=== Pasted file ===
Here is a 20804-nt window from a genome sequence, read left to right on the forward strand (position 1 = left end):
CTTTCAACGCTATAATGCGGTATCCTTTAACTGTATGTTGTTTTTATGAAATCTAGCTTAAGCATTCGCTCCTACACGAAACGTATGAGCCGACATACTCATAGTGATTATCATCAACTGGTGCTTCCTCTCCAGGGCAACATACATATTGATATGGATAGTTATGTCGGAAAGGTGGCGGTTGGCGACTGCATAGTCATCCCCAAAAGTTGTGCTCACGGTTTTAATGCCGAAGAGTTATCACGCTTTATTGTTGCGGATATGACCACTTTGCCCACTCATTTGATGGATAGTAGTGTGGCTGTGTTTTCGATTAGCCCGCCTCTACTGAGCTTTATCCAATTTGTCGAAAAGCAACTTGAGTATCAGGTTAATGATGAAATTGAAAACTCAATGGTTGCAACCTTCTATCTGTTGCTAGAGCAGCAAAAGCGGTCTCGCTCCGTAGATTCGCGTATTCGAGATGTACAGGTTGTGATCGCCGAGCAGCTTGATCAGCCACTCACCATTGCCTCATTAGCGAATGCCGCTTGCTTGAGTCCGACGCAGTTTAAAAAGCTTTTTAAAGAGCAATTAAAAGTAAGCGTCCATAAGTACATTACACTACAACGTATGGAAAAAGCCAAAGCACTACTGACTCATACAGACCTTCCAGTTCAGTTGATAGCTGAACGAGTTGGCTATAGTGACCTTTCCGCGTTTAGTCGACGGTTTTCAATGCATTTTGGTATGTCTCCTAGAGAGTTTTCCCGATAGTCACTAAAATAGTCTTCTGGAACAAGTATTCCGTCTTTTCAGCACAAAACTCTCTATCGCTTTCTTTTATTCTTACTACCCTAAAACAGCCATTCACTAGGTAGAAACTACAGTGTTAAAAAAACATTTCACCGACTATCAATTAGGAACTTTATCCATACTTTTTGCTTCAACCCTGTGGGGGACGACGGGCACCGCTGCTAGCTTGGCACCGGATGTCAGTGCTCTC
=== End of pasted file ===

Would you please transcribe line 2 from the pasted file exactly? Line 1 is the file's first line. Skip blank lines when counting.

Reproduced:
CTTTCAACGCTATAATGCGGTATCCTTTAACTGTATGTTGTTTTTATGAAATCTAGCTTAAGCATTCGCTCCTACACGAAACGTATGAGCCGACATACTCATAGTGATTATCATCAACTGGTGCTTCCTCTCCAGGGCAACATACATATTGATATGGATAGTTATGTCGGAAAGGTGGCGGTTGGCGACTGCATAGTCATCCCCAAAAGTTGTGCTCACGGTTTTAATGCCGAAGAGTTATCACGCTTTATTGTTGCGGATATGACCACTTTGCCCACTCATTTGATGGATAGTAGTGTGGCTGTGTTTTCGATTAGCCCGCCTCTACTGAGCTTTATCCAATTTGTCGAAAAGCAACTTGAGTATCAGGTTAATGATGAAATTGAAAACTCAATGGTTGCAACCTTCTATCTGTTGCTAGAGCAGCAAAAGCGGTCTCGCTCCGTAGATTCGCGTATTCGAGATGTACAGGTTGTGATCGCCGAGCAGCTTGATCAGCCACTCACCATTGCCTCATTAGCGAATGCCGCTTGCTTGAGTCCGACGCAGTTTAAAAAGCTTTTTAAAGAGCAATTAAAAGTAAGCGTCCATAAGTACATTACACTACAACGTATGGAAAAAGCCAAAGCACTACTGACTCATACAGACCTTCCAGTTCAGTTGATAGCTGAACGAGTTGGCTATAGTGACCTTTCCGCGTTTAGTCGACGGTTTTCAATGCATTTTGGTATGTCTCCTAGAGAGTTTTCCCGATAGTCACTAAAATAGTCTTCTGGAACAAGTATTCCGTCTTTTCAGCACAAAACTCTCTATCGCTTTCTTTTATTCTTACTACCCTAAAACAGCCATTCACTAGGTAGAAACTACAGTGTTAAAAAAACATTTCACCGACTATCAATTAGGAACTTTATCCATACTTTTTGCTTCAACCCTGTGGGGGACGACGGGCACCGCTGCTAGCTTGGCACCGGATGTCAGTGCTCTC